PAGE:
[dropcap class=”kp-dropcap”]T[/dropcap]he New Mexico Senate Judiciary Committee tabled Senate Bill 115, otherwise known as the Cannabis Regulation Act, on Feb. 12.
According to KOAT in New Mexico, the committee decided in a six to four vote to table the bill following public comments and deliberation. If passed, the bill would have made recreational cannabis legal.
Gov. Michelle Lujan Grisham had the following to say about the decision: “Legalized recreational cannabis in New Mexico is inevitable. The people of New Mexico have said they want it. A diversified state economy demands it. Poll after poll has demonstrated that New Mexicans want a 21st century economy and want cannabis to be part of it: New Mexicans want more chances to stay here and build a career here; we want justice for those convicted of low-level, harmless cannabis-related offenses; we want an industry with firm and clear regulations that will keep our roads and places of business and children safe.”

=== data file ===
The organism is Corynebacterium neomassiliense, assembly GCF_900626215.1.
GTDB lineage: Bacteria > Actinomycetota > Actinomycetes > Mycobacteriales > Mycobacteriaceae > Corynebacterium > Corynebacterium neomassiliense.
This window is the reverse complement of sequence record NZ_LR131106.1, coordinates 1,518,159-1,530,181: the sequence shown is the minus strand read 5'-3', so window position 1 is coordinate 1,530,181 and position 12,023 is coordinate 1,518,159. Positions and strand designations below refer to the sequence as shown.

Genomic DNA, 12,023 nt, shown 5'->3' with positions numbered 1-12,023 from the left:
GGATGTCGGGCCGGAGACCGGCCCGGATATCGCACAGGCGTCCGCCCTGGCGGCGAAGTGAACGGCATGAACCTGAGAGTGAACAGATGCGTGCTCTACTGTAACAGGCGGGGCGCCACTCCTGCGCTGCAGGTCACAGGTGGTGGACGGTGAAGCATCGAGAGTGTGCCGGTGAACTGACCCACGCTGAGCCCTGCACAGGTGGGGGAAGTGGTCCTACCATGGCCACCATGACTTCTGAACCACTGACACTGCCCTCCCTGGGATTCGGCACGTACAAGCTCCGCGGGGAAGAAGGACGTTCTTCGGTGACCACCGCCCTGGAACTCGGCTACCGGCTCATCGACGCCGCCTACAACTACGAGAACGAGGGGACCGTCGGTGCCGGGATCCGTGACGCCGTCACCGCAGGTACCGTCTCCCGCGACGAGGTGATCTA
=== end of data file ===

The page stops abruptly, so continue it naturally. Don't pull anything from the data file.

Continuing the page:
Grisham expressed her disappointment but stated that she will continue to try again in the future to fulfill the will of the people. “We will keep working to get it done. And ultimately we will deliver thousands of careers for New Mexicans in a new and clean and exciting industry, a key new component of a diversifying economy.”
However, there is some good news happening in certain parts of New Mexico, as a tribal lands cannabis bill is currently headed to the house. The bill would allow agreements between the New Mexico Department of Health and Native American groups when it comes to medical cannabis, and it has already been approved by the Senate.
Despite the fact that Gov. Grisham is in favor of legalization, New Mexico is still having a difficult time pushing it through. If the state can finally overcome water supply issues and legalization issues, it could have a bright future.